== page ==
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Establishing new tribunal services

I would like to clarify a few points following your article ‘Fast-track tribunals under fire'.

The GMC has been running two major but distinct consultations – one concerned with our investigations and the second about the establishment of a new Medical Practitioners Tribunal Service, which in future would take over the running of the hearings system.

On the investigation stage, we have just finished consulting on proposals that would allow doctors to accept sanctions without their cases going before a fitness to practise panel hearing. The idea is to deliver a faster system while maintaining fairness for doctors and patients.

If a doctor did not accept the measures we believe are necessary to protect patients, the case would proceed to a hearing as it does now.

The separate consultation is on proposals for the establishment of the Medical Practitioners Tribunal Service, which will take over the running of fitness to practise cases. This follows the Government's decision not to proceed with the setting up of the Office of the Health Professions Adjudicator. Our proposals will make even clearer the separation between the GMC's role in investigating and bringing forward cases, and the management of hearings. As under the current arrangements, both medical and non-medical panellists would hear the evidence and make an independent decision.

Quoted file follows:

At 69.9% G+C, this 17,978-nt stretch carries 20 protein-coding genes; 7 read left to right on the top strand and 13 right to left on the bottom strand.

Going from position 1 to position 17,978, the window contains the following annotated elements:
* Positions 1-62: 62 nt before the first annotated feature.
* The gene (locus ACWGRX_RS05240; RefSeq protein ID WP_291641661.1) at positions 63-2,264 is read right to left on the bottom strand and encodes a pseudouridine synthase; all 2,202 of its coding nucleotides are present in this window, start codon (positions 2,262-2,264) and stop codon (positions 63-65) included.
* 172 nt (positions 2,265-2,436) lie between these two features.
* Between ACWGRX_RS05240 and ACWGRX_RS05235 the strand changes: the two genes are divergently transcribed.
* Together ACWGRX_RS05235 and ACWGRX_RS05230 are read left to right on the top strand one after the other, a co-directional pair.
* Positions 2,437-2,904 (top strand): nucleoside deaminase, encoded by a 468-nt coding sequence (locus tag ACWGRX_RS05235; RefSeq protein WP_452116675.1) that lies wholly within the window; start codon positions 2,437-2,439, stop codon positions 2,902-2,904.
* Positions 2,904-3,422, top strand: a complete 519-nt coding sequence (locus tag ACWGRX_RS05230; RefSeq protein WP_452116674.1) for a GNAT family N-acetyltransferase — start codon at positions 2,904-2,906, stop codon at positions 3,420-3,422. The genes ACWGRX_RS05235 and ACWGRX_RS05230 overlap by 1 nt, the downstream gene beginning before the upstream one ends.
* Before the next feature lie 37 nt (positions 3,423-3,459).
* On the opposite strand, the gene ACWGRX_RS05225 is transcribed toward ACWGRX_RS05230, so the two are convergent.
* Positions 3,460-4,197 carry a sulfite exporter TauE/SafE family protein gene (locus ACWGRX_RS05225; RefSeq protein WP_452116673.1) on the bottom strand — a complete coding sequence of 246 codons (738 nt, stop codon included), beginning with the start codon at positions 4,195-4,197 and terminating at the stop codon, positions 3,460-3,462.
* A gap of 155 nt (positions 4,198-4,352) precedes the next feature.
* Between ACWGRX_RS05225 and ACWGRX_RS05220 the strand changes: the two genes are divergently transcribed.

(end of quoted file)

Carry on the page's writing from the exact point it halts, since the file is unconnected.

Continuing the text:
We are not planning to hold hearings in private and that has never been part of these proposals. Hearings held by the tribunal service would be in public, unless, as now, they relate to a doctor's health.

There is also no question of plea bargaining. Of course we will listen to what the doctor says in mitigation, but the sanction we propose will be determined by what we believe is necessary for the future safety of patients. In all cases, including those where the doctor accepts our proposed measures without a hearing, we will still publish details of the outcome. If the doctor does not accept our proposed sanction, the case will go to a hearing as now and if they dispute the decision made by the hearing, they will continue to have the right of appeal to the High Court.

These two proposed reforms reflect our commitment to making the system for dealing with concerns about doctors as fair and straightforward as possible, reducing the stress and anxiety felt by all involved in the cases, including doctors and patients.

Our over-riding concern, as in everything we do, is the protection of the public.

From Niall Dickson,
Chief executive, General Medical Council

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